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Light Plane World

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Editor's Note

Reggie Paulk

This month’s issue focuses on one of the International Aerobatic Club’s true legends of aviation. In a hangar at Front Range Airport near Denver, Colorado, I nearly crossed paths with Leo Loudenslager shortly before his death in 1997. I was flying a twin-engine Piper Aztec at the time, and Ikept it in a large community hangar at the airport. One day, while pushing the airplane into the hangar after a flight, I noticed a pretty red airplane sitting in the corner. On closer inspection, I immediately suspected the airplane and its pilot. Leo’s name gracing the space below the canopy of the Laser 200 confirmed my suspicions.

I asked one of the mechanics in the hangar where he was, but he’d already headed to his hotel. I never did get a chance to meet him, but I’ll always cherish the moment I spent with the airplane that now hangs at the National Air and Space Museum.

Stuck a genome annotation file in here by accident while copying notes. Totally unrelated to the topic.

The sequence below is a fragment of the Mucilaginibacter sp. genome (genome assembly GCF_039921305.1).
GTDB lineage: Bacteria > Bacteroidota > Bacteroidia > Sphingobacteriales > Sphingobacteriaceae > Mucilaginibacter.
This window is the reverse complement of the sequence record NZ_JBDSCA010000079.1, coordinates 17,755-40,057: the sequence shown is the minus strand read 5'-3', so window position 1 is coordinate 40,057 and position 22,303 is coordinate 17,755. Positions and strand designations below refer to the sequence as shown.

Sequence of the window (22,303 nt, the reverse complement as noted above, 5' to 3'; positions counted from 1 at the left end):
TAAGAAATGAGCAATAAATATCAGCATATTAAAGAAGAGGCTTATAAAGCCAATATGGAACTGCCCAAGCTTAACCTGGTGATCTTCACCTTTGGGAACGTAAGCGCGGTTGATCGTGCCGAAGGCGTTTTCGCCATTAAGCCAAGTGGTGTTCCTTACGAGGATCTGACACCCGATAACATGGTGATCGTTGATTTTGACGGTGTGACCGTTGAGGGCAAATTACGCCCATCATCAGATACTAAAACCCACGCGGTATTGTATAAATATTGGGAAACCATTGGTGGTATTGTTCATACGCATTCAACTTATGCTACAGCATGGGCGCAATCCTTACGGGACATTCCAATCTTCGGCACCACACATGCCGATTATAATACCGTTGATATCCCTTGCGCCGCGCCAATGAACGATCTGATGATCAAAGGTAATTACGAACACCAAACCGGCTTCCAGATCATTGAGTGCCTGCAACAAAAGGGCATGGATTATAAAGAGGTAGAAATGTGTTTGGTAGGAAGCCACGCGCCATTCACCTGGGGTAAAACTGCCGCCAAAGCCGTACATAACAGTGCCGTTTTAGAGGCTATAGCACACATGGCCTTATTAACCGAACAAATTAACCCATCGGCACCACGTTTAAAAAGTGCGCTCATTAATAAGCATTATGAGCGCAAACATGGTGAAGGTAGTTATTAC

Last month, we asked a few questions regarding the use of radio-controlled (R/C) airplanes and their relevance to full-scale flying. When asked if you’ve ever flown aerobatics with an R/C airplane, 181 out of a total of 233 responses were a yes. The same number of you think R/C airplanes benefit your full-scale flying activities. 

The reason I asked the questions is because after my interview with Unlimited National Champion Jeff Boerboon (December 2010 Sport Aerobatics) it became readily apparent that R/C airplanes can help pilots gain the outside perspective needed in order to please the judges. I’ll be touching more on this subject in the future. 


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